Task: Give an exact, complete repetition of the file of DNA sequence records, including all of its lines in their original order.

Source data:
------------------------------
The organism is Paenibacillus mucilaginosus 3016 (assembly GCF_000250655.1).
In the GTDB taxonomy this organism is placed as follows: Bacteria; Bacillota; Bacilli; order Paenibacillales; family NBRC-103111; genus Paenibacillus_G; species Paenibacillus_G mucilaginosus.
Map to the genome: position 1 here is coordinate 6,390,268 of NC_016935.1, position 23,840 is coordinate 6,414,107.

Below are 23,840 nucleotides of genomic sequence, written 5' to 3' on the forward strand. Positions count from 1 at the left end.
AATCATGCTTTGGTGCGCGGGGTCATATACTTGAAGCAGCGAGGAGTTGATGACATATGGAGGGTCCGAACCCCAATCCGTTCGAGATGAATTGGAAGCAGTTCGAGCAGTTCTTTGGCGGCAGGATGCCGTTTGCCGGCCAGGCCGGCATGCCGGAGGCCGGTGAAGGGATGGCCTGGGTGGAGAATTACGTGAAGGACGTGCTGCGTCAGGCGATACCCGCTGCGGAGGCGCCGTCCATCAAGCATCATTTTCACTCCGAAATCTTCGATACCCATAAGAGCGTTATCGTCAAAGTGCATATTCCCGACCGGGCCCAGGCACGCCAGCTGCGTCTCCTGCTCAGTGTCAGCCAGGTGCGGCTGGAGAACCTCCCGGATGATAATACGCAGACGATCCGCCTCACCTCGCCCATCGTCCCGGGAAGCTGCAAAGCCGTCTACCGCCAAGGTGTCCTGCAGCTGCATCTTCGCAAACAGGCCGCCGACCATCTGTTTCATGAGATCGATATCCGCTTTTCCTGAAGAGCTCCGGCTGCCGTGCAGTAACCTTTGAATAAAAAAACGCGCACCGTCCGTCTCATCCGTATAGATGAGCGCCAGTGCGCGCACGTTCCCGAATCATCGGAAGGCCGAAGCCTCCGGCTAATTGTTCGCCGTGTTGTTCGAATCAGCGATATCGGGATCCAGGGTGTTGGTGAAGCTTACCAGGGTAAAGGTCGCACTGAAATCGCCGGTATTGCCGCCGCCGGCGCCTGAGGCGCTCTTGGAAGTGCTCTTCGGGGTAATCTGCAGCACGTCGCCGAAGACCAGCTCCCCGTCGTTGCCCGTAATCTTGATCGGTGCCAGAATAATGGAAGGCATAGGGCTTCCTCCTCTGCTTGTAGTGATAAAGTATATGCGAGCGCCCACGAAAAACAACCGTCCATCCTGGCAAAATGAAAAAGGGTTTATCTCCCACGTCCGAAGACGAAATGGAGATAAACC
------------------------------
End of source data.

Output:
The organism is Paenibacillus mucilaginosus 3016 (assembly GCF_000250655.1).
In the GTDB taxonomy this organism is placed as follows: Bacteria; Bacillota; Bacilli; order Paenibacillales; family NBRC-103111; genus Paenibacillus_G; species Paenibacillus_G mucilaginosus.
Map to the genome: position 1 here is coordinate 6,390,268 of NC_016935.1, position 23,840 is coordinate 6,414,107.

Below are 23,840 nucleotides of genomic sequence, written 5' to 3' on the forward strand. Positions count from 1 at the left end.
AATCATGCTTTGGTGCGCGGGGTCATATACTTGAAGCAGCGAGGAGTTGATGACATATGGAGGGTCCGAACCCCAATCCGTTCGAGATGAATTGGAAGCAGTTCGAGCAGTTCTTTGGCGGCAGGATGCCGTTTGCCGGCCAGGCCGGCATGCCGGAGGCCGGTGAAGGGATGGCCTGGGTGGAGAATTACGTGAAGGACGTGCTGCGTCAGGCGATACCCGCTGCGGAGGCGCCGTCCATCAAGCATCATTTTCACTCCGAAATCTTCGATACCCATAAGAGCGTTATCGTCAAAGTGCATATTCCCGACCGGGCCCAGGCACGCCAGCTGCGTCTCCTGCTCAGTGTCAGCCAGGTGCGGCTGGAGAACCTCCCGGATGATAATACGCAGACGATCCGCCTCACCTCGCCCATCGTCCCGGGAAGCTGCAAAGCCGTCTACCGCCAAGGTGTCCTGCAGCTGCATCTTCGCAAACAGGCCGCCGACCATCTGTTTCATGAGATCGATATCCGCTTTTCCTGAAGAGCTCCGGCTGCCGTGCAGTAACCTTTGAATAAAAAAACGCGCACCGTCCGTCTCATCCGTATAGATGAGCGCCAGTGCGCGCACGTTCCCGAATCATCGGAAGGCCGAAGCCTCCGGCTAATTGTTCGCCGTGTTGTTCGAATCAGCGATATCGGGATCCAGGGTGTTGGTGAAGCTTACCAGGGTAAAGGTCGCACTGAAATCGCCGGTATTGCCGCCGCCGGCGCCTGAGGCGCTCTTGGAAGTGCTCTTCGGGGTAATCTGCAGCACGTCGCCGAAGACCAGCTCCCCGTCGTTGCCCGTAATCTTGATCGGTGCCAGAATAATGGAAGGCATAGGGCTTCCTCCTCTGCTTGTAGTGATAAAGTATATGCGAGCGCCCACGAAAAACAACCGTCCATCCTGGCAAAATGAAAAAGGGTTTATCTCCCACGTCCGAAGACGAAATGGAGATAAACC